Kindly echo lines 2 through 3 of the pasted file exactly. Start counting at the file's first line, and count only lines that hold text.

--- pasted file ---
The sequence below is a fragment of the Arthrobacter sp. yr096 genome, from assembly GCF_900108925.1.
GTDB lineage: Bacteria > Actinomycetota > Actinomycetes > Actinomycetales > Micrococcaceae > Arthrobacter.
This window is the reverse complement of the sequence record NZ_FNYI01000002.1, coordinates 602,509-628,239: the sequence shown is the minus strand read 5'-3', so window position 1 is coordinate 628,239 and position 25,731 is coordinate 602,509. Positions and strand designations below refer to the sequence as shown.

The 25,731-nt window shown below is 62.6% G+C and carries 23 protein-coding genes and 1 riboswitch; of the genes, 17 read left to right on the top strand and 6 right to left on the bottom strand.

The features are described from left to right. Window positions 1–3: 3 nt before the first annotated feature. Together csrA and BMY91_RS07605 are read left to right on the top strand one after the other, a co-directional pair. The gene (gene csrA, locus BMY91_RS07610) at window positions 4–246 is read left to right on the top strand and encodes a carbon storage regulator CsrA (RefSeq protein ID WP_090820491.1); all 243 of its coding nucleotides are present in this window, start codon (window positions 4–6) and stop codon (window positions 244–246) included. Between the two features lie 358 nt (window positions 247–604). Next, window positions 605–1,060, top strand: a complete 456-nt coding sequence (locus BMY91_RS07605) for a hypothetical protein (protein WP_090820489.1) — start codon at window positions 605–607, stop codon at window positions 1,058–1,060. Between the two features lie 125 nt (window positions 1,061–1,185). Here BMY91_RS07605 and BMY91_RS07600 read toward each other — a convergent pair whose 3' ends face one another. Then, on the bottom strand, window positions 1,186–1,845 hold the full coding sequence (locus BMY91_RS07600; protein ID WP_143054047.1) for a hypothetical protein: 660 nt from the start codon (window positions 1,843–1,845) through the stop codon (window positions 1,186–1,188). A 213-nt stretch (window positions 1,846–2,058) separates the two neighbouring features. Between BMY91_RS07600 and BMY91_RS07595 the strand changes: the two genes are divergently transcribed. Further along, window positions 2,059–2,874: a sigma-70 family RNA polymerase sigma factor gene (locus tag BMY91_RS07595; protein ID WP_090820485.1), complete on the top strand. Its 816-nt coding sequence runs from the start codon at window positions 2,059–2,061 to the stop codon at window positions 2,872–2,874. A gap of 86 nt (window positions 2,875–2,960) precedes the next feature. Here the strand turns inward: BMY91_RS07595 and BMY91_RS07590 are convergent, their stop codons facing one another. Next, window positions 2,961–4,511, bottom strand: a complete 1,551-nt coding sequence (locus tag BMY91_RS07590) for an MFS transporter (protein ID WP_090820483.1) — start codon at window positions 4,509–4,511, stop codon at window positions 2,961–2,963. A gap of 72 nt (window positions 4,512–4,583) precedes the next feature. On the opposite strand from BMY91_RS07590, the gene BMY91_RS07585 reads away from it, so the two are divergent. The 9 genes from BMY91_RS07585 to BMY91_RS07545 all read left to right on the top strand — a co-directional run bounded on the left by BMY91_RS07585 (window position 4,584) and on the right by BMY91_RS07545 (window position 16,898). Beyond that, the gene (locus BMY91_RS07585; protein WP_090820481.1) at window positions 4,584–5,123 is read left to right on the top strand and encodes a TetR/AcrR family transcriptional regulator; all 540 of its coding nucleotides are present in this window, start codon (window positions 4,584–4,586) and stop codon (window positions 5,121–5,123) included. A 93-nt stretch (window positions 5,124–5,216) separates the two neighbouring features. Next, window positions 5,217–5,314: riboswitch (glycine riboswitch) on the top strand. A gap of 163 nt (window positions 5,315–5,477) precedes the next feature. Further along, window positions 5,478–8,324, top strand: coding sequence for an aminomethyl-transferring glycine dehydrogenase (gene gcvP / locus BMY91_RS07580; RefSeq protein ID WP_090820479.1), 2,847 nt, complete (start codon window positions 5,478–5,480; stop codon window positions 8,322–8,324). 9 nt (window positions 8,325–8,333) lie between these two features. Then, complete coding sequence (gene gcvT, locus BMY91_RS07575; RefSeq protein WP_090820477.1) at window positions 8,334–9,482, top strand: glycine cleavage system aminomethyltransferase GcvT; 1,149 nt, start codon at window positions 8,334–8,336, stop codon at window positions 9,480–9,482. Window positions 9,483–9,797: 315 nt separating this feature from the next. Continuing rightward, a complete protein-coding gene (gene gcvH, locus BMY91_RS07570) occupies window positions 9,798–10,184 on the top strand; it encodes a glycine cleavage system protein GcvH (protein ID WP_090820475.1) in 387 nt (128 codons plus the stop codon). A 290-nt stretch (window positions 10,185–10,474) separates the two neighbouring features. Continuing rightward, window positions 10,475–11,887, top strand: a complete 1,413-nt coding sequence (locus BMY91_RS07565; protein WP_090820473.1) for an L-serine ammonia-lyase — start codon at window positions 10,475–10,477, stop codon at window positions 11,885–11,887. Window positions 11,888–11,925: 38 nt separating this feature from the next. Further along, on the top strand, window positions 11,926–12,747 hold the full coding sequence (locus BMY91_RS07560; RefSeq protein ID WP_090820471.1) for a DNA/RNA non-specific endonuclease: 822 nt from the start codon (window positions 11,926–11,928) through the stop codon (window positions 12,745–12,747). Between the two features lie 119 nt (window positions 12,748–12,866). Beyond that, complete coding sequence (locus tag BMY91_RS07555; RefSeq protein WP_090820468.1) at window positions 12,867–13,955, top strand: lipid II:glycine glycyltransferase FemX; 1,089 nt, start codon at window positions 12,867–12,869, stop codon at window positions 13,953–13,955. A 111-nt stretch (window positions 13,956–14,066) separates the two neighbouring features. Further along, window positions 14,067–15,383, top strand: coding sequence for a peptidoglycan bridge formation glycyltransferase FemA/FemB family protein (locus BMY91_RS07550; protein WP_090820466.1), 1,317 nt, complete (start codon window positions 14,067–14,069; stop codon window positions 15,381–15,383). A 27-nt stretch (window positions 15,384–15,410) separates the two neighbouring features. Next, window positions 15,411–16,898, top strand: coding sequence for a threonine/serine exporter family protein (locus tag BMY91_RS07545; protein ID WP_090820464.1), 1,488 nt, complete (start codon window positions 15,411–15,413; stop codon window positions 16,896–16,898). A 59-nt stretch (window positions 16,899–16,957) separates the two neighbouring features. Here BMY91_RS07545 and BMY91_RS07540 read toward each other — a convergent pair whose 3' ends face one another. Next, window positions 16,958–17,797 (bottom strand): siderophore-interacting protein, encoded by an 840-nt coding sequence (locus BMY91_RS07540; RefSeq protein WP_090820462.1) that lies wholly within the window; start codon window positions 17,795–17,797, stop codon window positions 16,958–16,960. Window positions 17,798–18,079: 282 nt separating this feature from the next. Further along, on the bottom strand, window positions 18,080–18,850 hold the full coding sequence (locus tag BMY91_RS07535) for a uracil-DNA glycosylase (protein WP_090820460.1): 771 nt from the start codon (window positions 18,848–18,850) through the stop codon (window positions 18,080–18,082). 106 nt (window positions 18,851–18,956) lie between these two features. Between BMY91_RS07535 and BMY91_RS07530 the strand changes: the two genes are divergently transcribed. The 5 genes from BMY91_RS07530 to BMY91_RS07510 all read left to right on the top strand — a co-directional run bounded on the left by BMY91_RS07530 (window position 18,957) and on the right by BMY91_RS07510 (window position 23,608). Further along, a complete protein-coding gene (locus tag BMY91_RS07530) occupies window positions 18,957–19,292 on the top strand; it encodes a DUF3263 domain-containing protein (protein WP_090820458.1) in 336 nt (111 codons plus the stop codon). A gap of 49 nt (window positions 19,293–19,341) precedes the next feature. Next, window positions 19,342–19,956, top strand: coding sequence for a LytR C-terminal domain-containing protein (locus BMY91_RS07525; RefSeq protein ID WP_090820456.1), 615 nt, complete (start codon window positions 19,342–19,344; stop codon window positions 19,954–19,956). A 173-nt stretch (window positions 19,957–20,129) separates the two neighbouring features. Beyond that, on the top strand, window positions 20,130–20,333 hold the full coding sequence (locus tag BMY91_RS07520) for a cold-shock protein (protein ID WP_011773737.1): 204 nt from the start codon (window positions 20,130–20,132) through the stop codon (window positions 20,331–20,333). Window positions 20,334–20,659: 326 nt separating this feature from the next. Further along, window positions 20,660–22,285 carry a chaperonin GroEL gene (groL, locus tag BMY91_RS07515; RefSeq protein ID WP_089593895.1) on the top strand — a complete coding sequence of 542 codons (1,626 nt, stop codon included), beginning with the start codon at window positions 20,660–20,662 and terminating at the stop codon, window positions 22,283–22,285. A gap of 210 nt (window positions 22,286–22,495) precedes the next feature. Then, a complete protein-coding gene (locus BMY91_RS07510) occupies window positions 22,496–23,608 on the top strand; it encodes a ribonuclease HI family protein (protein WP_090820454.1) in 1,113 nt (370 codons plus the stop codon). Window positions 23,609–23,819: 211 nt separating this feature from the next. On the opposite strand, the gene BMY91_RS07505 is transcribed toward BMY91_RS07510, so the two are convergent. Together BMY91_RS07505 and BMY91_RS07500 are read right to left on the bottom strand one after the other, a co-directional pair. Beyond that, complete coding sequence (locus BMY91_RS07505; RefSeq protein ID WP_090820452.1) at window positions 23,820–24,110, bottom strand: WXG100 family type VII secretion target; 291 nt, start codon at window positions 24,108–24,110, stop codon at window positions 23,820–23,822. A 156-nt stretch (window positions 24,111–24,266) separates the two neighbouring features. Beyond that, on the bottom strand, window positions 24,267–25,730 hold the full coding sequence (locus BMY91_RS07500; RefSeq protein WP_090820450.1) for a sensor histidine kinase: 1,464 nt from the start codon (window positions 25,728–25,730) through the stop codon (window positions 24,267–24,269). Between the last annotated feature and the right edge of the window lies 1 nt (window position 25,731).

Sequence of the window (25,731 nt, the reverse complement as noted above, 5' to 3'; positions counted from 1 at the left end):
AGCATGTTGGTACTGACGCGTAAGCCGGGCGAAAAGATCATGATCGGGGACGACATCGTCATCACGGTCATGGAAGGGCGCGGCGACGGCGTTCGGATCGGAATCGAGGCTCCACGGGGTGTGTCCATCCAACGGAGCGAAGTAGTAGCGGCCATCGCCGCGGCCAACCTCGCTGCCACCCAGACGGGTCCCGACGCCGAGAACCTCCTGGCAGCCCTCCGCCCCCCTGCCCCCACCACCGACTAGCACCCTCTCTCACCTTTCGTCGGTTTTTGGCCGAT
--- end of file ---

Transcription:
GTDB lineage: Bacteria > Actinomycetota > Actinomycetes > Actinomycetales > Micrococcaceae > Arthrobacter.
This window is the reverse complement of the sequence record NZ_FNYI01000002.1, coordinates 602,509-628,239: the sequence shown is the minus strand read 5'-3', so window position 1 is coordinate 628,239 and position 25,731 is coordinate 602,509. Positions and strand designations below refer to the sequence as shown.